How to automate selection and KML conversion?

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01-12-2018 07:09 AM
ZacStanley3
New Contributor III

Hello Community-

First time poster, long time lurker. Hoping I can find some model builder or python help with an automation task.

I have about 300 lines I need to convert to KML based on attribute 'TrailName'.

Conceptually I understand what I need to do but am stuck executing with Model Builder.

I was thinking I could use the iterate row selection in model builder to select by 'TrailName' attribute and convert layer to kml. This process would need to be looped for every 'TrailName'.

Does anyone have experience or understanding on how to execute this?

Thanks in advance.

Zac

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XanderBakker
Esri Esteemed Contributor

Below some untested code that could work.

Explanation of the code:

  • lines 1, 22 and 23 can be "ignored". It is a way to be able to handle better the release of memory and stuff like this. So the code is actually the part from line 2 until 20 (without the additional indent this part would run too)
  • lines 2 and 3 import two modules: arcpy and os
  • line 4 makes the script overwrite any existing element (in this case for the layer in memory that will have the same name "lyr" for every train name)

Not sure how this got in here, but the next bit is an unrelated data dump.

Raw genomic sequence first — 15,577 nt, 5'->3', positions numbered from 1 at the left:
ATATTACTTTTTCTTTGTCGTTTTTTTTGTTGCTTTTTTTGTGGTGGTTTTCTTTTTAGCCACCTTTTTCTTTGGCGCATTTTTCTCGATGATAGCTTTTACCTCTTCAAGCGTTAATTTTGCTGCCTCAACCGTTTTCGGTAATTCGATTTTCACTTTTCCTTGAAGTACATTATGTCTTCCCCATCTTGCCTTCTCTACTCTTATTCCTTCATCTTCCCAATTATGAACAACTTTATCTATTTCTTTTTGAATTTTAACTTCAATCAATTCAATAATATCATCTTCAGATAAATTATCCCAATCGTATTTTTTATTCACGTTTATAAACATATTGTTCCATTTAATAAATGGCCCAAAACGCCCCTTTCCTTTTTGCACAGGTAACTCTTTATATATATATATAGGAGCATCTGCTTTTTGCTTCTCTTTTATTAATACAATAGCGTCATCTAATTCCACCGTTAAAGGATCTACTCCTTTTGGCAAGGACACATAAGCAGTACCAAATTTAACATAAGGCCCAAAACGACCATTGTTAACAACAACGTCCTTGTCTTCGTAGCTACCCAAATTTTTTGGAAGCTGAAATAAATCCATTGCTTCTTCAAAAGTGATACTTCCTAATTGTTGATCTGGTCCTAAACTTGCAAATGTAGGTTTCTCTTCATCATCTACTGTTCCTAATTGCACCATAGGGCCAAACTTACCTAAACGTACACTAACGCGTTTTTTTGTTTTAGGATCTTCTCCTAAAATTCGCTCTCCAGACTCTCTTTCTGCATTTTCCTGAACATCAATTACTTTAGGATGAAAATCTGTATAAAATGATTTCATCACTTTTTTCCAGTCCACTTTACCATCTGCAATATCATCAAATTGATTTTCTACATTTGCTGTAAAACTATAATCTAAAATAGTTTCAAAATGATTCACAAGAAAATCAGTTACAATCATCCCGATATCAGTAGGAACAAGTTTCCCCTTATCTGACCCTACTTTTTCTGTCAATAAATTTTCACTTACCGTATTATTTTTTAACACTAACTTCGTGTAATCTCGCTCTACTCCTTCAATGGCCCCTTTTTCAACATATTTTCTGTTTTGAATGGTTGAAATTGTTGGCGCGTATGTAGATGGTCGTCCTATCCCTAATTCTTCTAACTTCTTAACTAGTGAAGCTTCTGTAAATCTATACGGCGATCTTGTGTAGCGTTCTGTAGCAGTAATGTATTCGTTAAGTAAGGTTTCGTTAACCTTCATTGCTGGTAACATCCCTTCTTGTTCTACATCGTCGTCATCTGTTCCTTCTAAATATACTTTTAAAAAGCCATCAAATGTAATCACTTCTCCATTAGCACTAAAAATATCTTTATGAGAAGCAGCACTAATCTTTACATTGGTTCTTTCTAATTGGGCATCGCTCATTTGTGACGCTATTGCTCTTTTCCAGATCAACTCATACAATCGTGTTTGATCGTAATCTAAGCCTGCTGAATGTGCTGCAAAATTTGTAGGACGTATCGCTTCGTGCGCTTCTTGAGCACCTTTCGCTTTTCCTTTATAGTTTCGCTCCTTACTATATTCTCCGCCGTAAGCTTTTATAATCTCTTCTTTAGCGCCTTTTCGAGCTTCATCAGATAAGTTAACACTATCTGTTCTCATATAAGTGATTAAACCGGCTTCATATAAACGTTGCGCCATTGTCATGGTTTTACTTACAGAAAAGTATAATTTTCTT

• lines 7 to 9 set some variables: input featureclass, the name of the field and the output folder
  • line 12 is a little more complex. In a single line it will create a cursor (see SearchCursor—Help | ArcGIS Desktop ) with a single field (your trailname) and return that value. This will create a list of all the trail names. In case the values are not unique I wrap this in list(set()) to make the list unique.
  • on line 15 the loop starts. It will extract each trail name from the list "lst_trails"
  • line 16 puts the quotes around the field name. it uses AddFieldDelimiters (AddFieldDelimiters—Help | ArcGIS Desktop ) to do that based on the workspace (this way it should work no matter if you work with a shapefile or a featureclass in a file, personal or enterprise geodatabase
  • line 17 creates the where clause. By using ".format" next to a string I can pass variables that will replace the {0} and {1} in the string.
  • line 18 creates a feature layer applying the where clause (so it only get's the feature(s) for the current trail name.
  • line 19 defines the output file name for the KMZ file. It uses os.path.join to join the path with the file name